- Prof. Franco M. Muggia
- Department of Medical Oncology, New York University Langone Health, New York, NY, USA.
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- Prof. Andrea V. Bonetti
- Unità di Oncologia Medica, Azienda Ulss 9 Scaligera, Legnago, Italy.
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Special Issue Introduction
In the 1940s, women with ovarian cancer seldom survived for over a year in spite of tantalizing responses to chemotherapy following surgery. In the 1970s, cisplatin’s dramatic efficacy pointed to the cancer’s inability to repair platinum-DNA adducts leading to efforts in antiemetics and nephro- and neuro-toxicity protection, coupled with developing analogs either less toxic (e.g., carboplatin) or active against cisplatin-resistant models (e.g., oxaliplatin). Identification of mutant BRCA genes in 1990s conferring high lifetime risks of developing breast and ovarian cancers proved insightful: BRCA1, BRCA2 and downstream genes were key players in homologous recombination (HR) repair of double strand breaks. Risk-reducing salpingo-oophorectomies in mutation carriers showed nearly 10% of premalignant and invasive serous “ovarian” cancers arising in Fallopian tube fimbriae – some already with peritoneal dissemination. Moreover, these cells lacking HR BRCA function exhibited synthetic lethality upon exposure to poly(ADP-ribose) polymerase inhibitors (i.e., PARPi) interfering with repair of single strand DNA breaks. Platinum-based induction regimens for such cancers are now poised to enhance future curative strategies –until now they have been largely unfulfilled. Paths towards prolonged survival now exploit targeting cellular DNA repair mechanisms beyond platinums. Results since 2018 leveraging oral PARP inhibitors after completion of platinum doublets – emphasize the timely introduction to active drugs forestalling recurrences with heightened resistance.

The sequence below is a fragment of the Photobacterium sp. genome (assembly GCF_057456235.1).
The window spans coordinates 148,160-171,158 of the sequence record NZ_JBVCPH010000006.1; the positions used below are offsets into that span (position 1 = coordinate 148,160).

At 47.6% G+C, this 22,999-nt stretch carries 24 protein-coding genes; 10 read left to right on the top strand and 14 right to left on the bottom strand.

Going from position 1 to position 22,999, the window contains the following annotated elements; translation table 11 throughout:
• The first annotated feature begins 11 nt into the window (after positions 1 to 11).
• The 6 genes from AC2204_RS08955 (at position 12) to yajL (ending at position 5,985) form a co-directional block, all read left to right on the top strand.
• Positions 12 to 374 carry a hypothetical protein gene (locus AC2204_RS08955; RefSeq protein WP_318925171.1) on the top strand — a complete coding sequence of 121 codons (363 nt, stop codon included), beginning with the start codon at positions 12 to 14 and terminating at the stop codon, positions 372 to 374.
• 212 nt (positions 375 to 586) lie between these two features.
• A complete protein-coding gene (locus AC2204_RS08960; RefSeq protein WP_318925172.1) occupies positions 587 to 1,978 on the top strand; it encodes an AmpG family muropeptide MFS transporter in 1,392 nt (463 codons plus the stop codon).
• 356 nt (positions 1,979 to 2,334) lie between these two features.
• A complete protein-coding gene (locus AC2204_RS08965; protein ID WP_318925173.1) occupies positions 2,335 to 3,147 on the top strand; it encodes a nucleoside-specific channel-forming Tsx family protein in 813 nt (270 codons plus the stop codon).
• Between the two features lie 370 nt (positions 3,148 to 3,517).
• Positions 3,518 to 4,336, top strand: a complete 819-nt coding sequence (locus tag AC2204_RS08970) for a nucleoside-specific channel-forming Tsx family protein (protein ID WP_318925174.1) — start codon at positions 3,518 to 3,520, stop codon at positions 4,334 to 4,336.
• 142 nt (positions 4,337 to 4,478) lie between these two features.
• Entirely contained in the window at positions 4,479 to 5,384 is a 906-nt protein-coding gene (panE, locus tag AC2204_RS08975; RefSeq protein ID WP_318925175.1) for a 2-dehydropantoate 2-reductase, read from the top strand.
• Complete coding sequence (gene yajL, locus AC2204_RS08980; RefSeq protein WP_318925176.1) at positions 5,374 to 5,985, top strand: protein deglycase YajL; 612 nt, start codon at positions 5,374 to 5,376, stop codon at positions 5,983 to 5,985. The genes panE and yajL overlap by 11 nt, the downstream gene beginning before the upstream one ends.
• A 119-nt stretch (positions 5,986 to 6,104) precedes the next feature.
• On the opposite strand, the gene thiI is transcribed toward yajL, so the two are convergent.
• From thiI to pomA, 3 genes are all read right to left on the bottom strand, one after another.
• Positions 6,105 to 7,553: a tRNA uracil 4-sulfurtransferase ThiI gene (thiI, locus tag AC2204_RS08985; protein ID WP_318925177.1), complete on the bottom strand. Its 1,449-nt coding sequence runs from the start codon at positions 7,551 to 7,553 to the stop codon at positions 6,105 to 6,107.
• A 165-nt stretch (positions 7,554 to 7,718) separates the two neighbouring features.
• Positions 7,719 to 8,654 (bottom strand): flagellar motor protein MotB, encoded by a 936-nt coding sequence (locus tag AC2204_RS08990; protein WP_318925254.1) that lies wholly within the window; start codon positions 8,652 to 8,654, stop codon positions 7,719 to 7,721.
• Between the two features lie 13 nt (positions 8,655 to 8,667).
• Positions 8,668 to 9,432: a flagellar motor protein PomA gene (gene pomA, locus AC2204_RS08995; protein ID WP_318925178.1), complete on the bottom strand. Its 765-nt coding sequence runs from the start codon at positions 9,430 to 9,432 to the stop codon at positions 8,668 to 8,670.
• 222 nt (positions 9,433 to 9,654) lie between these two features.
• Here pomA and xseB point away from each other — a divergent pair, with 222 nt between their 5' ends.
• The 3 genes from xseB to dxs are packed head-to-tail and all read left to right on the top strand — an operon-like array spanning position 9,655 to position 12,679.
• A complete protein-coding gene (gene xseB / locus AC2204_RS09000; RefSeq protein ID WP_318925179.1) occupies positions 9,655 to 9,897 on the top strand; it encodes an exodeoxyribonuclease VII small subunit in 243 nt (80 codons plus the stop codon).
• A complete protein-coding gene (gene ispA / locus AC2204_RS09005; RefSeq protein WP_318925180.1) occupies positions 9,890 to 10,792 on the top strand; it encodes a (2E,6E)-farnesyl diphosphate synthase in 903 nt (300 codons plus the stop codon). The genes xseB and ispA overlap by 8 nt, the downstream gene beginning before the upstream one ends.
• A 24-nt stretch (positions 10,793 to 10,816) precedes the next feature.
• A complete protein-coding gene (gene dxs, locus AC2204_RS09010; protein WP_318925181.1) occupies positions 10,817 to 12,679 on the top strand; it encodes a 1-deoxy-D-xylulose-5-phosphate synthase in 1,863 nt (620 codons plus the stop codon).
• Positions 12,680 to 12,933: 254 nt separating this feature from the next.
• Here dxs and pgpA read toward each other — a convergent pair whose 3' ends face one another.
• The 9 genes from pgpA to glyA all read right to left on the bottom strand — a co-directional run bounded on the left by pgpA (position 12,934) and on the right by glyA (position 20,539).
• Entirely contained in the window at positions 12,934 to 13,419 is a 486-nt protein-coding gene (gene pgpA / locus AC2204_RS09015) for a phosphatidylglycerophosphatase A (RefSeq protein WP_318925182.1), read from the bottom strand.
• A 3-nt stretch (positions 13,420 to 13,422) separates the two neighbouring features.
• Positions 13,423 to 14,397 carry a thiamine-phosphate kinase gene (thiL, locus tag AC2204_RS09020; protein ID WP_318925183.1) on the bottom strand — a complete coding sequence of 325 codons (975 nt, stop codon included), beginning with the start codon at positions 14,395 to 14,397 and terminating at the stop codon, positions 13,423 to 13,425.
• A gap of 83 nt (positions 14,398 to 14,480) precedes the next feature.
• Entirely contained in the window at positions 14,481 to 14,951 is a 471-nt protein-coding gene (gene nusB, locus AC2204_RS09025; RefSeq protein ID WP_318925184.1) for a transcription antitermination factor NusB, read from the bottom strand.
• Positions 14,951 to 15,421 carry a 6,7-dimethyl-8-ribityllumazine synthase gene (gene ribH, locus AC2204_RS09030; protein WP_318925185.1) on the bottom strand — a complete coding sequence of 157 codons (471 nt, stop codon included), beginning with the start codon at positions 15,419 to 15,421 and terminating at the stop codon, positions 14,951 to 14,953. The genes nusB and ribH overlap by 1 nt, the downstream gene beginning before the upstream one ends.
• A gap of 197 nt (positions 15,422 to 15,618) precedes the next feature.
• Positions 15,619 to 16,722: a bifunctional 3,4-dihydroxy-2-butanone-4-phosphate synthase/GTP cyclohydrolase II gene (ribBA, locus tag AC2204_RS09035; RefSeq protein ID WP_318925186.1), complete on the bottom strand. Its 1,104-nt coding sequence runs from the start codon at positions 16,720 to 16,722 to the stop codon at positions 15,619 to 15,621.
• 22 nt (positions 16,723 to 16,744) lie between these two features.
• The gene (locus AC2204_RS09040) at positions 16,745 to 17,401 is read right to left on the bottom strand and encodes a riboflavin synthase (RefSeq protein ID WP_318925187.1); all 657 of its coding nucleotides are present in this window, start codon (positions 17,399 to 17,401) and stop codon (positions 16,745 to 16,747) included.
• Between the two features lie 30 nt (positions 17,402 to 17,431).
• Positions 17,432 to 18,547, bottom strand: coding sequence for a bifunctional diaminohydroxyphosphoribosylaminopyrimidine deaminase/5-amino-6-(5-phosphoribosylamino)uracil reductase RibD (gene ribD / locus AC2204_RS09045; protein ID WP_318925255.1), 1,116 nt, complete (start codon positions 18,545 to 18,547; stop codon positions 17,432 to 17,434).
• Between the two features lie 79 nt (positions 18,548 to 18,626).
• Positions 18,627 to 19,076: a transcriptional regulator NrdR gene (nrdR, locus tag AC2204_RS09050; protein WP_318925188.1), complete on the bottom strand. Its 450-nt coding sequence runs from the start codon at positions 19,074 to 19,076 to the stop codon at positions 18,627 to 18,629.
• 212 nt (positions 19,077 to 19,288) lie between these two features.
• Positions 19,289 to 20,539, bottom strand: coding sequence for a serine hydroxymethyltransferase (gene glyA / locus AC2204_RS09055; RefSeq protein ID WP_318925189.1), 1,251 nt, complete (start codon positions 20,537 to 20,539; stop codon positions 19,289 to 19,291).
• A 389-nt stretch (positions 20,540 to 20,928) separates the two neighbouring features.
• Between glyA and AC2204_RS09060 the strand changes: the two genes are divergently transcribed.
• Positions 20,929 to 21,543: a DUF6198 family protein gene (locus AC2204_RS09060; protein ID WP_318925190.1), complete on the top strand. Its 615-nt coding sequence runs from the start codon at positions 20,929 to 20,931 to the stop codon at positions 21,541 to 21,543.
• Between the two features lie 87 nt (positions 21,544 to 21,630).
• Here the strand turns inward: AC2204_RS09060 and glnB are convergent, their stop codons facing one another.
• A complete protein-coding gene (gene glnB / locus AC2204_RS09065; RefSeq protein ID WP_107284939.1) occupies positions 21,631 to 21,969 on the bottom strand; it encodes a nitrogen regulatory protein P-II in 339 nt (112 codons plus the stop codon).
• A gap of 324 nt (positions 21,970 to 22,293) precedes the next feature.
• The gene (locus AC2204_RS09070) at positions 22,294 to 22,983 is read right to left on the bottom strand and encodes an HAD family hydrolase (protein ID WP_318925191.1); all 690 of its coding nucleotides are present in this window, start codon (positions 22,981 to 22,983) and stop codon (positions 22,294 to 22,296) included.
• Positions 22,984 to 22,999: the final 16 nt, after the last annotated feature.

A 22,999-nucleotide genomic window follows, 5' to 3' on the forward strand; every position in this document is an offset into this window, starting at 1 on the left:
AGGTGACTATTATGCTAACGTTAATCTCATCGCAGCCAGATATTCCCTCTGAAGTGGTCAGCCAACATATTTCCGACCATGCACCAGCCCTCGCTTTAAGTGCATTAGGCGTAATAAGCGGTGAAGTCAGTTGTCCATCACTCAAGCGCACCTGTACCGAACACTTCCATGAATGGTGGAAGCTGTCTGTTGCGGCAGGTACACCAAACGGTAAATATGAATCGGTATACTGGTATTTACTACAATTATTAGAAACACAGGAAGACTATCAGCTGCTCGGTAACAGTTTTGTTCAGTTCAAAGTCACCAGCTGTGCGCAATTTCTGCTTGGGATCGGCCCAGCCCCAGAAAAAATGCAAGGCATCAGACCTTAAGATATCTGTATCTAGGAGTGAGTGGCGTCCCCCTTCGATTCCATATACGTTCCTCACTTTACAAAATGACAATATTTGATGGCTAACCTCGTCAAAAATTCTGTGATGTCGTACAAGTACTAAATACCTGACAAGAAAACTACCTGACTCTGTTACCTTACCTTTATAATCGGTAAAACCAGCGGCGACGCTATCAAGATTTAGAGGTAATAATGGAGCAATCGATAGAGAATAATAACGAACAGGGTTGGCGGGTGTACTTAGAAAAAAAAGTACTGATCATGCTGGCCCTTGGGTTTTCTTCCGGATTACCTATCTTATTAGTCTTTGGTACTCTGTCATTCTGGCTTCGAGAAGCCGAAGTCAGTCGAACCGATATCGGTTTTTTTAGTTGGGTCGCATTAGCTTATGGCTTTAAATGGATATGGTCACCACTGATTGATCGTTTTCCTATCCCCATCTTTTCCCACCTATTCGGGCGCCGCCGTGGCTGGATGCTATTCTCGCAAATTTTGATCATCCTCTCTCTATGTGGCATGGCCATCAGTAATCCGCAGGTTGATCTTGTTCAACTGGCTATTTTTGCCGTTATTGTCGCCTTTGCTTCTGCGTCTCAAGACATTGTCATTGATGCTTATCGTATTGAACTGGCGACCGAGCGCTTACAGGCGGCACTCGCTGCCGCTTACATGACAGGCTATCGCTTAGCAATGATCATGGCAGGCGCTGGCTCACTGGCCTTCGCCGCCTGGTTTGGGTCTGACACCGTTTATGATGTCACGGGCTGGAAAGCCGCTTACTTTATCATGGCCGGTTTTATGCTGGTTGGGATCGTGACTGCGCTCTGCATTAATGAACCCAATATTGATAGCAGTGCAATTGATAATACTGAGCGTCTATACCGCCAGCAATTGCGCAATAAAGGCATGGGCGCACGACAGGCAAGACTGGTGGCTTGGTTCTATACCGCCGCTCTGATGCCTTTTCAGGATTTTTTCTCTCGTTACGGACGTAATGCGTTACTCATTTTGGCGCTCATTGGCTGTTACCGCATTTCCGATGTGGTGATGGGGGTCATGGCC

Submission Deadline31 Dec 2021